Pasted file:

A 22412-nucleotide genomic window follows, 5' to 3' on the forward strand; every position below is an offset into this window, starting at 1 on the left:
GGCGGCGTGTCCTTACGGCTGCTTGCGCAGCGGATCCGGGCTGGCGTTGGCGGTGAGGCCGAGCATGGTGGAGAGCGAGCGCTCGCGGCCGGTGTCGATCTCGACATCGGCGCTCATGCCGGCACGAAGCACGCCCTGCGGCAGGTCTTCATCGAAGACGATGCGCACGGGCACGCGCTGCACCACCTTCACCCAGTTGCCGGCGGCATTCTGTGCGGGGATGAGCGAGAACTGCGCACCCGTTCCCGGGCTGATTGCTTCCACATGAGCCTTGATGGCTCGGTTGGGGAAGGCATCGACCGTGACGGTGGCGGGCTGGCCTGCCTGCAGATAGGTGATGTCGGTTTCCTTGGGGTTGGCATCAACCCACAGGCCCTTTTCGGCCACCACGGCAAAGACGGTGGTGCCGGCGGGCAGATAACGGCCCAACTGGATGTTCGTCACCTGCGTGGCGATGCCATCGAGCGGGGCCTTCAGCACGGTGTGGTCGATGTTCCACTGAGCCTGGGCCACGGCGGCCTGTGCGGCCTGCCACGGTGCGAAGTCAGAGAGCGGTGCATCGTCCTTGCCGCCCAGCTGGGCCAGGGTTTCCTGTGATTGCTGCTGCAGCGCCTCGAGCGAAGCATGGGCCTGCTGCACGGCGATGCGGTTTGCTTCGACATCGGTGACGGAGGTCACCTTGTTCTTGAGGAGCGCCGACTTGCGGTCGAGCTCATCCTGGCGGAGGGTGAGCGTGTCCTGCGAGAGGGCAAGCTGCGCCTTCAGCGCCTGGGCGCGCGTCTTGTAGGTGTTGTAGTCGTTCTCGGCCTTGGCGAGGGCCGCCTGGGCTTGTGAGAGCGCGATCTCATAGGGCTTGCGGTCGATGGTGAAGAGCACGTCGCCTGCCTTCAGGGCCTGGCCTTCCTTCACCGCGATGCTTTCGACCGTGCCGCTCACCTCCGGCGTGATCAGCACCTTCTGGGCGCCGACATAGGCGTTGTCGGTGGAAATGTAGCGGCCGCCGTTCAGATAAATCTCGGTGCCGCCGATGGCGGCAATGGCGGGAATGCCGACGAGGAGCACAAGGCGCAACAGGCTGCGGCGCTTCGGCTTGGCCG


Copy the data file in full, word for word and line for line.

A 22412-nucleotide genomic window follows, 5' to 3' on the forward strand; every position below is an offset into this window, starting at 1 on the left:
GGCGGCGTGTCCTTACGGCTGCTTGCGCAGCGGATCCGGGCTGGCGTTGGCGGTGAGGCCGAGCATGGTGGAGAGCGAGCGCTCGCGGCCGGTGTCGATCTCGACATCGGCGCTCATGCCGGCACGAAGCACGCCCTGCGGCAGGTCTTCATCGAAGACGATGCGCACGGGCACGCGCTGCACCACCTTCACCCAGTTGCCGGCGGCATTCTGTGCGGGGATGAGCGAGAACTGCGCACCCGTTCCCGGGCTGATTGCTTCCACATGAGCCTTGATGGCTCGGTTGGGGAAGGCATCGACCGTGACGGTGGCGGGCTGGCCTGCCTGCAGATAGGTGATGTCGGTTTCCTTGGGGTTGGCATCAACCCACAGGCCCTTTTCGGCCACCACGGCAAAGACGGTGGTGCCGGCGGGCAGATAACGGCCCAACTGGATGTTCGTCACCTGCGTGGCGATGCCATCGAGCGGGGCCTTCAGCACGGTGTGGTCGATGTTCCACTGAGCCTGGGCCACGGCGGCCTGTGCGGCCTGCCACGGTGCGAAGTCAGAGAGCGGTGCATCGTCCTTGCCGCCCAGCTGGGCCAGGGTTTCCTGTGATTGCTGCTGCAGCGCCTCGAGCGAAGCATGGGCCTGCTGCACGGCGATGCGGTTTGCTTCGACATCGGTGACGGAGGTCACCTTGTTCTTGAGGAGCGCCGACTTGCGGTCGAGCTCATCCTGGCGGAGGGTGAGCGTGTCCTGCGAGAGGGCAAGCTGCGCCTTCAGCGCCTGGGCGCGCGTCTTGTAGGTGTTGTAGTCGTTCTCGGCCTTGGCGAGGGCCGCCTGGGCTTGTGAGAGCGCGATCTCATAGGGCTTGCGGTCGATGGTGAAGAGCACGTCGCCTGCCTTCAGGGCCTGGCCTTCCTTCACCGCGATGCTTTCGACCGTGCCGCTCACCTCCGGCGTGATCAGCACCTTCTGGGCGCCGACATAGGCGTTGTCGGTGGAAATGTAGCGGCCGCCGTTCAGATAAATCTCGGTGCCGCCGATGGCGGCAATGGCGGGAATGCCGACGAGGAGCACAAGGCGCAACAGGCTGCGGCGCTTCGGCTTGGCCG